Tabu Ley Rochereau, a Congolese singer, songwriter and bandleader whose music spread across Africa and the world, died on Nov. 30 in Brussels.
Mr. Tabu’s voice, a high tenor, was always sweetly urbane, whether he was singing of love, his Christian beliefs or social issues. From the 1960s into the ’90s, he led one of the two top bands playing soukous, the Congolese rumba that became popular across Africa. He wrote and recorded thousands of songs, and as a bandleader and arranger he widely expanded the sound of soukous, infusing it with both local African rhythms and elements of international pop.
Soukous is an African reclamation and reinvention of Afro-Cuban music, particularly the son and the rumba, with gentler, smoother harmony singing and endlessly entwining guitar lines. Mr. Tabu’s band, Orchestre Afrisa International, was rivaled only by Le Tout Puissant OK Jazz, led by the guitarist Franco. (Franco, whose last name was Luambo, died in 1989.)
The contrast between their approaches has been compared to that of the Beatles and the Rolling Stones, with Mr. Tabu more suave, Franco more aggressive. But the two rivals also collaborated at times on albums like “Omona Wapi.” The best introduction to Tabu Ley Rochereau’s career is found on two two-CD anthologies: “The Voice of Lightness, 1961-1977” and “The Voice of Lightness, Vol. 2,” both on the Sterns label.
Tabu Ley Rochereau was born Pascal Emmanuel Sinamoyi Tabou in what was then the Belgian Congo. He went by simply Rochereau, a school nickname, when he sent his first songs to Joseph Kabasele, the leader of the pioneering Congolese rumba band Orchestre African Jazz. He made his first recordings with another band, Rock-a-Mambo, in 1958, but had his first hit, “Kelya,” after he joined African Jazz in 1959, singing harmony with Mr. Kabasele’s lead. (Mr. Kabasele died in 1983.)
As the 1960s began, Rochereau wrote many hits for African Jazz when it was Congo’s top band. But in 1963, he took five members of African Jazz with him to start his own band, African Fiesta.
Congo, which had become an independent state in 1960, sent African Fiesta to Expo 67, the world’s fair in Montreal, where Rochereau soaked up North American rock and soul; he added a trap drum kit to his band. Three years later he took African Fiesta to Paris to perform, and in 1972 he made an album in London; the band soon became Afrisa International. After the regime of Mobutu Sese Seko changed Congo’s name to Zaire in 1971 and called for the nation to reclaim African “authenticité” from colonial influences, Rochereau renamed himself Tabu Ley Rochereau.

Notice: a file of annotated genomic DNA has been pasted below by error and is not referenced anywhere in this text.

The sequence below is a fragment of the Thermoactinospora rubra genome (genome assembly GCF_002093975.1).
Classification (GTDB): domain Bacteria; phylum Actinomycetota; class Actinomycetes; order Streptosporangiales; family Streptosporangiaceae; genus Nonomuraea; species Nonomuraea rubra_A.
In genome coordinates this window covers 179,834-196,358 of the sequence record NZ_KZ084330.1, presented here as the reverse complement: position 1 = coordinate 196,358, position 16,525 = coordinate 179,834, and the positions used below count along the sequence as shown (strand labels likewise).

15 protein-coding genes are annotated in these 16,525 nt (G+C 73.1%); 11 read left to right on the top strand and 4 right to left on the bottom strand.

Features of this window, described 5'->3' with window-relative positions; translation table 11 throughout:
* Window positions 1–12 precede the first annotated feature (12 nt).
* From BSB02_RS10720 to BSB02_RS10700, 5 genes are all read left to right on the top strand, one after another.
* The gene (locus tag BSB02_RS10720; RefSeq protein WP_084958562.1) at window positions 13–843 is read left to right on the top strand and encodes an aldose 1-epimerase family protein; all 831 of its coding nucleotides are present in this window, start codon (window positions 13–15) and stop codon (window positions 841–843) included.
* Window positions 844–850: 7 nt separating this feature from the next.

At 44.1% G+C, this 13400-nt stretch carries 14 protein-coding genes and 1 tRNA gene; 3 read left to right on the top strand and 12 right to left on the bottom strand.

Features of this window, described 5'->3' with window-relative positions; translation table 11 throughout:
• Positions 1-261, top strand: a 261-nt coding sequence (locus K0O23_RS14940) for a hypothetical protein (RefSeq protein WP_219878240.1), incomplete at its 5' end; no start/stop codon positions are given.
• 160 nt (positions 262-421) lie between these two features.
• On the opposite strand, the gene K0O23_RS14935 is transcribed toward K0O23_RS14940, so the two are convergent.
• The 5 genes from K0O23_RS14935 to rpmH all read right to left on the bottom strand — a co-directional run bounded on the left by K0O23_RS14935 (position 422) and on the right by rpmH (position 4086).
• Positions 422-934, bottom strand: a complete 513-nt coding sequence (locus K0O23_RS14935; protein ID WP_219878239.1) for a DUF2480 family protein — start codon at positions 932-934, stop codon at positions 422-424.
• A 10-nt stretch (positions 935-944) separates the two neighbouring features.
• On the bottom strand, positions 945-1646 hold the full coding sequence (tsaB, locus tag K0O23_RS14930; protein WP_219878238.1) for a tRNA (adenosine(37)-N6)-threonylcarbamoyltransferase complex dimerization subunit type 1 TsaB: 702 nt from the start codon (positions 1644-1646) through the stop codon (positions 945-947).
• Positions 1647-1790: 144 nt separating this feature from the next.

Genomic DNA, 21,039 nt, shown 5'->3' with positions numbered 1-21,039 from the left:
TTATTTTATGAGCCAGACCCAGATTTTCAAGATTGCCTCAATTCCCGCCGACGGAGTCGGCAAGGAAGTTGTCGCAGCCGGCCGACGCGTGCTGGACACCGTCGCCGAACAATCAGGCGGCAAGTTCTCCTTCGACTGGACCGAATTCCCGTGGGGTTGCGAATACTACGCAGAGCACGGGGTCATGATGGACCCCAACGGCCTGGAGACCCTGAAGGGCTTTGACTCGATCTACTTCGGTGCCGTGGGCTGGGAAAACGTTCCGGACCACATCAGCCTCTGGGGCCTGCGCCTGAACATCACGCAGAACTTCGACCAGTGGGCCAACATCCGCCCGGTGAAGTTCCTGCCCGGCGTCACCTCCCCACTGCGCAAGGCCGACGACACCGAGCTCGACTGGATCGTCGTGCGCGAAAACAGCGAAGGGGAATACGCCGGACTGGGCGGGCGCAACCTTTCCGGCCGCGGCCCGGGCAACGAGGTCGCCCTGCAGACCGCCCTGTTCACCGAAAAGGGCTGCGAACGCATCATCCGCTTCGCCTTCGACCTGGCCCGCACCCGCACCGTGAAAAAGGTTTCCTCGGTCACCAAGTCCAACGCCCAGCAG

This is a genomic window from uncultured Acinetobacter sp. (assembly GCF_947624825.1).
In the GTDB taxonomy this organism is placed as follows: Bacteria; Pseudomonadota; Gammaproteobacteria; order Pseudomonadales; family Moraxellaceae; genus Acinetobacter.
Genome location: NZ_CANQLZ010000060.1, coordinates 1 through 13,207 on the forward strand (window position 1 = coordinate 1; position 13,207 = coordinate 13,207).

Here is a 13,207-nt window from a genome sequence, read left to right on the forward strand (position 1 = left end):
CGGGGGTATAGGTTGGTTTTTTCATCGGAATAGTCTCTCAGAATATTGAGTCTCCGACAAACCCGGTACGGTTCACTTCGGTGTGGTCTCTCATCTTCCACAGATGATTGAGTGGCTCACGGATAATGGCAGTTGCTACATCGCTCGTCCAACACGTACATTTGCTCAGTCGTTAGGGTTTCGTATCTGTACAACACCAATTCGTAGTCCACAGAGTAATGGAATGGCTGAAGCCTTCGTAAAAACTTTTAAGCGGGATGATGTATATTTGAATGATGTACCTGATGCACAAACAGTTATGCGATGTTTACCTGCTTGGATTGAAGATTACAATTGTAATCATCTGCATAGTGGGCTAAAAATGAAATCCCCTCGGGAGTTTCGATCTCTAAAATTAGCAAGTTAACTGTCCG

Afrisa International was a sensation across Africa in the 1970s. Mr. Tabu had his own label, Isa, and his own club, Type K, in Kinshasa, Zaire’s capital. In 1981, he discovered a 22-year-old singer, Mbilia Bel, who joined his band and turned his songs into Zaire’s top hits. They also had a child together, Melody.
As Zaire’s government grew more dictatorial and the country’s economy foundered, Mr. Tabu took the band abroad for long stretches. By the end of the 1980s Afrisa International was touring Europe, Africa and North and South America.
The band was based in Paris when riots shook Kinshasa in 1991, and Mr. Tabu told a journalist he would not return to Zaire until conditions improved. A government spokesman responded that he would be unwelcome.
While in Paris, Mr. Tabu recorded the album “Exil-Ley,” which contained his most directly political song, “Le Glas a Sonné” (“The Bell Has Tolled”). “We won independence to lift up our people/But our own leaders fought among themselves,” he sang. “Grabbing what they could, ignoring the people./Now the country is ruined.”
In 1994, Afrisa International moved to the United States, where it toured clubs and festivals and added English lyrics to its songs. But after Mr. Mobutu was ousted in 1997, Mr. Tabu returned to his native country, which had been renamed the Democratic Republic of Congo, and plunged into politics.
He was a founder of the Congolese Rally for Democracy party, and he became a cabinet minister, a member of parliament and vice governor of the city of Kinshasa while continuing a reduced recording career. He was in Kinshasa when his stroke debilitated him in 2008, and he was moved to Brussels for medical care.
Among his many surviving children, grandchildren and great-grandchildren are, besides his son Marc, four sons who became musicians: Pegguy Tabu, Abel Tabu, Philemon and the French rapper Youssoupha Mabiki, who sampled his father’s music on a 2012 single,“Les Disques de Mon Père.”
NEW YORK TIMES